Distinguish between facts, superstition

Updated 4/22/2019 1:26 PM

Before the Enlightenment Period, the most educated gentlemen in England believed that evil spirits inhabited the forest and people widely believed that God was punishing them for their sins when he inflicted the plague in Europe. Today, thanks to science and exploration, we know these to be nothing more than superstitions so ingrained in the culture of the times that they were elevated to the position of fact. Today, we would label anyone who believed these superstitions "fools." Thankfully, science has released us from the bonds of many but not all superstitions.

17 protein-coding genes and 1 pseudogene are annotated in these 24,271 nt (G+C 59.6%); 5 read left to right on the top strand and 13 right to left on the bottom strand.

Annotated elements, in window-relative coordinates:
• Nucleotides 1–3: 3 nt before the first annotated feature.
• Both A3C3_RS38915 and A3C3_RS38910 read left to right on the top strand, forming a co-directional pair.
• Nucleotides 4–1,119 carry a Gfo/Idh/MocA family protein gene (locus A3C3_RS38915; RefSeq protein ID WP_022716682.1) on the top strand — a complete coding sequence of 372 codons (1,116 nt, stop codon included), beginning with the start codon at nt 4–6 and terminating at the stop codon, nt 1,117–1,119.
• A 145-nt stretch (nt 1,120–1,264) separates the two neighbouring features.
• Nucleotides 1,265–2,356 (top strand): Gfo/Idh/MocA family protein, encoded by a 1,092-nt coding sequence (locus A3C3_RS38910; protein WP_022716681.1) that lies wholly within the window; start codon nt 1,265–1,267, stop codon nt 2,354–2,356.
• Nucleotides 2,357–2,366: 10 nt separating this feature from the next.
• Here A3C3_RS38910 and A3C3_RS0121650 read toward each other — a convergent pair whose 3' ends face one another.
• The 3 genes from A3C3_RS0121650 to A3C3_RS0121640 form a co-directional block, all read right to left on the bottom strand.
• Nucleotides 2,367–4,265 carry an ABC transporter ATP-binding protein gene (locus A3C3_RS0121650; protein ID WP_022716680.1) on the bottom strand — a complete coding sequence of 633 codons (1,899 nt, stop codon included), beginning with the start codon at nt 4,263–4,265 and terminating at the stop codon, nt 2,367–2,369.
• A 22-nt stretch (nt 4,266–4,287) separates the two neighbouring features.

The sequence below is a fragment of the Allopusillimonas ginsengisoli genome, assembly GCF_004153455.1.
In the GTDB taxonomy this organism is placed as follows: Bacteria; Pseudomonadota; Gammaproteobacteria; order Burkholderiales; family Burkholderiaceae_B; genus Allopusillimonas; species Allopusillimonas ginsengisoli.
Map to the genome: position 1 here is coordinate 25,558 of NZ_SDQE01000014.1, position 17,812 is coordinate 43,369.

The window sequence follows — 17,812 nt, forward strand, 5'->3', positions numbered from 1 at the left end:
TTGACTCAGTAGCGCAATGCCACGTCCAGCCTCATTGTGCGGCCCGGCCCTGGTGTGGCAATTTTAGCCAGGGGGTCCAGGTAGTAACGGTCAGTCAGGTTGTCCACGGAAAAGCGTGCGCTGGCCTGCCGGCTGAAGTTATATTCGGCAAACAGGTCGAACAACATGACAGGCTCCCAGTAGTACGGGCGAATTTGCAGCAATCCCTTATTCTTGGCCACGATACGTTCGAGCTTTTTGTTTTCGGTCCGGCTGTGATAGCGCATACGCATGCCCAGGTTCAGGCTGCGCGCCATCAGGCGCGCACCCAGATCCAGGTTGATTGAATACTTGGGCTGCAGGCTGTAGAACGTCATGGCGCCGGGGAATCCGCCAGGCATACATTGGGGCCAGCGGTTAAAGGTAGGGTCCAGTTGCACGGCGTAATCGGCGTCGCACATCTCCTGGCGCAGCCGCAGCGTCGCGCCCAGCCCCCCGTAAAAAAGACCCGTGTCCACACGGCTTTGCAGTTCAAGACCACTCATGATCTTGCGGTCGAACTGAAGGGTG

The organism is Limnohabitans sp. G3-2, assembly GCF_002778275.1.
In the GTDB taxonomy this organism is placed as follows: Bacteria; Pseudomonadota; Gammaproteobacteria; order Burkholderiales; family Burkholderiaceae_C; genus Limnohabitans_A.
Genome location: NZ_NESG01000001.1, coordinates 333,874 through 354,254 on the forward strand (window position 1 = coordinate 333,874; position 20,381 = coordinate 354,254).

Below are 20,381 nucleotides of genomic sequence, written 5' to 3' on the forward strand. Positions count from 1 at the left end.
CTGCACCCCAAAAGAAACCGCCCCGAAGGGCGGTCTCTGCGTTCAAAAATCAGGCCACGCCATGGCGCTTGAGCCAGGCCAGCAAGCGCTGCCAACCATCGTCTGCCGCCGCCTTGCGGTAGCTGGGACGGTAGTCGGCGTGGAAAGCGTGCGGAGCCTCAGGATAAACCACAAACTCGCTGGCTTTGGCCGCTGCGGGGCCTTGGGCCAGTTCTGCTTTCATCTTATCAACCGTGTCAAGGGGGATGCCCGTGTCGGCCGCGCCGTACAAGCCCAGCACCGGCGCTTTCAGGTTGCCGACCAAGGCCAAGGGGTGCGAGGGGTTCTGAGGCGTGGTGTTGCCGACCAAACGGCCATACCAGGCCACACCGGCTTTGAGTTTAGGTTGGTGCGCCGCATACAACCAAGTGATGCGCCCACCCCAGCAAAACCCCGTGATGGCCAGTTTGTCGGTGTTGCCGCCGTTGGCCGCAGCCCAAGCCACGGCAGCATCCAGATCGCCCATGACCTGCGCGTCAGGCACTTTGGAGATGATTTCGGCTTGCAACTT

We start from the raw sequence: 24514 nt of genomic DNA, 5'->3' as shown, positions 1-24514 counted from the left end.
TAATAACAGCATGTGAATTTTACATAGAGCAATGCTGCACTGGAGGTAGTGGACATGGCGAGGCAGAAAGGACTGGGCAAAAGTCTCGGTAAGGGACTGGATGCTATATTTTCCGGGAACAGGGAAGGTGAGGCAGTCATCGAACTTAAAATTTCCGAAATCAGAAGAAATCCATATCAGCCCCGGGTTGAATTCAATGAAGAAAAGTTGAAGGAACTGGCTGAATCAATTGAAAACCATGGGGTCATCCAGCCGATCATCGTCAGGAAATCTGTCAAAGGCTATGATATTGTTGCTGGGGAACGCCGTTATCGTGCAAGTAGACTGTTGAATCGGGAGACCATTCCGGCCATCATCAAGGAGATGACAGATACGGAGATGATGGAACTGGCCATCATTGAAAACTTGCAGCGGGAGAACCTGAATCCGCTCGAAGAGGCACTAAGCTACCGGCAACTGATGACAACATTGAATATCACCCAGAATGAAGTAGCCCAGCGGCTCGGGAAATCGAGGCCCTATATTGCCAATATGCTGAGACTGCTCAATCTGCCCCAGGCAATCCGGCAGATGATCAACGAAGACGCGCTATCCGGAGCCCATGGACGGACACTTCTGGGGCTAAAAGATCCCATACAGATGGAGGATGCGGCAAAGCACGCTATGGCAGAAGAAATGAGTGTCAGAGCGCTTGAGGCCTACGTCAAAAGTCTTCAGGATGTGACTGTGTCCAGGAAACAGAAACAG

The "evil spirits" which used to live in the forest have become the "Spanish-speaking people" who live south of our border. Others hold outrageous beliefs or superstitions about the perils of immunizations and put the rest of us at serious risk. Still others reject the science of the relationship between pollution and global warming and replace it with the superstition of "it ain't so" and put all of us at peril.


We are all vulnerable to superstitious beliefs, some are fun and harmless, others are extremely dangerous and important. It is, therefore, important for each of us to examine ourselves. is there any evidence to support my belief or is it a superstition? How you answer this affects how you vote.

Wisdom is buried in facts, not superstitious beliefs.

John S. Strauss

Campton Hills

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